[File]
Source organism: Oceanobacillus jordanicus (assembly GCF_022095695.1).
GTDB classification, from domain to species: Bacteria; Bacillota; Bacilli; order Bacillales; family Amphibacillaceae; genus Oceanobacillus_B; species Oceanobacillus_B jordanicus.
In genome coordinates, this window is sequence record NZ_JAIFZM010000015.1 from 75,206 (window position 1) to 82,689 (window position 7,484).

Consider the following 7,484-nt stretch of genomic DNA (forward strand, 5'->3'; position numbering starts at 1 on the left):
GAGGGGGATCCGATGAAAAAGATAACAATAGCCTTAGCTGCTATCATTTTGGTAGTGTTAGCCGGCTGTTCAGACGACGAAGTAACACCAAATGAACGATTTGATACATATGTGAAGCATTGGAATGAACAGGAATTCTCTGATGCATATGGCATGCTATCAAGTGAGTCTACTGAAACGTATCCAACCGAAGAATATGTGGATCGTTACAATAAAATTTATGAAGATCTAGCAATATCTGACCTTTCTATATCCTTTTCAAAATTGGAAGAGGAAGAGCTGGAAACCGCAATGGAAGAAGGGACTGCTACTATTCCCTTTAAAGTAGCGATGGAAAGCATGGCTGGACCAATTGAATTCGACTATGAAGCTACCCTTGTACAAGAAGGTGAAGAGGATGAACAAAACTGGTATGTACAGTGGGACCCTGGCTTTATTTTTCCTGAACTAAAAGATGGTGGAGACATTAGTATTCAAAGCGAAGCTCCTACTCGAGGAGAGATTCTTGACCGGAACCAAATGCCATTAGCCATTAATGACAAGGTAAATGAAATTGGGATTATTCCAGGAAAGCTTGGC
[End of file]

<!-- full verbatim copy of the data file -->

Source organism: Oceanobacillus jordanicus (assembly GCF_022095695.1).
GTDB classification, from domain to species: Bacteria; Bacillota; Bacilli; order Bacillales; family Amphibacillaceae; genus Oceanobacillus_B; species Oceanobacillus_B jordanicus.
In genome coordinates, this window is sequence record NZ_JAIFZM010000015.1 from 75,206 (window position 1) to 82,689 (window position 7,484).

Consider the following 7,484-nt stretch of genomic DNA (forward strand, 5'->3'; position numbering starts at 1 on the left):
GAGGGGGATCCGATGAAAAAGATAACAATAGCCTTAGCTGCTATCATTTTGGTAGTGTTAGCCGGCTGTTCAGACGACGAAGTAACACCAAATGAACGATTTGATACATATGTGAAGCATTGGAATGAACAGGAATTCTCTGATGCATATGGCATGCTATCAAGTGAGTCTACTGAAACGTATCCAACCGAAGAATATGTGGATCGTTACAATAAAATTTATGAAGATCTAGCAATATCTGACCTTTCTATATCCTTTTCAAAATTGGAAGAGGAAGAGCTGGAAACCGCAATGGAAGAAGGGACTGCTACTATTCCCTTTAAAGTAGCGATGGAAAGCATGGCTGGACCAATTGAATTCGACTATGAAGCTACCCTTGTACAAGAAGGTGAAGAGGATGAACAAAACTGGTATGTACAGTGGGACCCTGGCTTTATTTTTCCTGAACTAAAAGATGGTGGAGACATTAGTATTCAAAGCGAAGCTCCTACTCGAGGAGAGATTCTTGACCGGAACCAAATGCCATTAGCCATTAATGACAAGGTAAATGAAATTGGGATTATTCCAGGAAAGCTTGGC